If I told you that my company “uses its capability in proprietary logic-based machine learning and chemoinformatics (INDDEx™), based on the patented SV-ILP method (Patent number 8126823), to undertake drug discovery programmes for its clients,” would you have a clue what I was talking about – at least before reading that sentence three times?
Quite possibly, if you worked in that exact area. Unlikely, for the rest of the population.
One of the biggest problems for Pharma companies trying to develop an online presence is freeing themselves from the jargon commonly used in their niche, and trying to communicate clearly to the outside world. A way of speaking that may be acceptable in their own offices, internal memos and in journals simply does not make sense to the wider public, and even to some of their colleagues and other professionals they are trying to sell to.
But while it’s easy to tell companies to “ditch the jargon”, how do you do that? And is it always necessary?
Let’s take the last question first. In principle, you want to do away with as much jargon as possible. Scientific terms, industry buzzwords and “management-speak” (there’s some jargon for you right there) make your content clunky, make you sound robotic and ensures that your audience is as limited as possible.
Some of these phrases are so widely used they’re meaningless. You have “robust processes”, “ensure timely delivery” and use “trusted partners”? So does everyone else, buddy.
On social media, where everyone is supposed to be producing regular content, but you only have a second or two to grab your audience’s attention, this is particularly problematic.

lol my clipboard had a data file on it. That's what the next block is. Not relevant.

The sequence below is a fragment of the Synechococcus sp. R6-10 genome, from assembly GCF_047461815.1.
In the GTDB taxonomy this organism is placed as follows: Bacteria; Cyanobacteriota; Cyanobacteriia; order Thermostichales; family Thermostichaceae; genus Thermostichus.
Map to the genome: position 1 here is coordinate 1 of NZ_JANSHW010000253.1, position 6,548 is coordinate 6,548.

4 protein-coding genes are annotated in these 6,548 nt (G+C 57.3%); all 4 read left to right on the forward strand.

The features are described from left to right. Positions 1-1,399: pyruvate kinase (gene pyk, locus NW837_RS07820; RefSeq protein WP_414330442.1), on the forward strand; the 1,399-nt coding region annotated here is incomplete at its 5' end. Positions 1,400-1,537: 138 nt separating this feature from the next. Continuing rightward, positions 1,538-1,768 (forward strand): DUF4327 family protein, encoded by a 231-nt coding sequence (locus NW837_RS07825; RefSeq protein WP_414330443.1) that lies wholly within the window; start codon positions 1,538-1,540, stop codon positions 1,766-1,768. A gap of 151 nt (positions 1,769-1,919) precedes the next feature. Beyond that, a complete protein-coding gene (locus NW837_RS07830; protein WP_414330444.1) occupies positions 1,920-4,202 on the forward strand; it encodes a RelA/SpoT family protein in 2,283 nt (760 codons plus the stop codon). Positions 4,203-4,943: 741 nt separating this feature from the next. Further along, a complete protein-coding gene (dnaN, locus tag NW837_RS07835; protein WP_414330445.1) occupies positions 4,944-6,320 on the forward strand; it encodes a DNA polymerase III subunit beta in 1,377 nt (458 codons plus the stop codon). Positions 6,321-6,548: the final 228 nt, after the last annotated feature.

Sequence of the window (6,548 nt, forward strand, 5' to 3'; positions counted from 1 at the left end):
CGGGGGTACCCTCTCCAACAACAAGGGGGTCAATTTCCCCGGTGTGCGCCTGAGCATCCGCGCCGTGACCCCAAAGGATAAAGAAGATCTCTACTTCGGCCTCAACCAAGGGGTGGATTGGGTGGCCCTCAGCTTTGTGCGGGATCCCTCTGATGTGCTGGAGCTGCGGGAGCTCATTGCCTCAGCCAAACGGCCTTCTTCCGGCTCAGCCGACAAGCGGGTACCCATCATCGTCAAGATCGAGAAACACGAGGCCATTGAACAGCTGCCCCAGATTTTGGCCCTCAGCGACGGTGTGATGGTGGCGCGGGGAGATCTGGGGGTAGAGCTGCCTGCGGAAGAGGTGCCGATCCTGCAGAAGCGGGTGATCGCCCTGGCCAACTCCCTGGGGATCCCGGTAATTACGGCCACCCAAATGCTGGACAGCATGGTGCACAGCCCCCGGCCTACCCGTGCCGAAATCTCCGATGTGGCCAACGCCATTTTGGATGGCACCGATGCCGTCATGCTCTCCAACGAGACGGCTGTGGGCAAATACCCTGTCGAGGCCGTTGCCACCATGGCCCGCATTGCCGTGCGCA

The one exception is if you are trying to reach an audience which is extremely familiar and comfortable with the jargon you are using – usually from your own very narrow niche. It might actually be helpful to the people you are trying to reach, because you are speaking their language. The key is to know your audience.
But here’s a little secret. Even when you are in the same niche, most people still don’t like text stuffed with jargon. Even if your audience understands every word, jargon will always have less impact than simpler, more straightforward language.
So how do you do that?
I could give you a lot of advice about writing skills: Avoid acronyms… Use an editor… Stick to short sentences… Could your grandmother understand what you’re writing? It’s all valid.
But there is one question that you need to ask yourself before you ever get to the writing stage. If the answer to this is clear, it will vastly help all your communications.
What are you actually selling?
The answer is not the name of your product. It’s not a “system”. It’s not a “solution”.
What I really want to know is, what benefit does it give your clients? What problem do you solve for them?
For example, if you provide artwork for pharmaceutical products, you are not just making a tablet pack look good (while complying with all regulations). You are helping pharmaceutical companies forge a strong image, making their products attractive and instantly recognisable to their clients, so that they will know and trust the brand.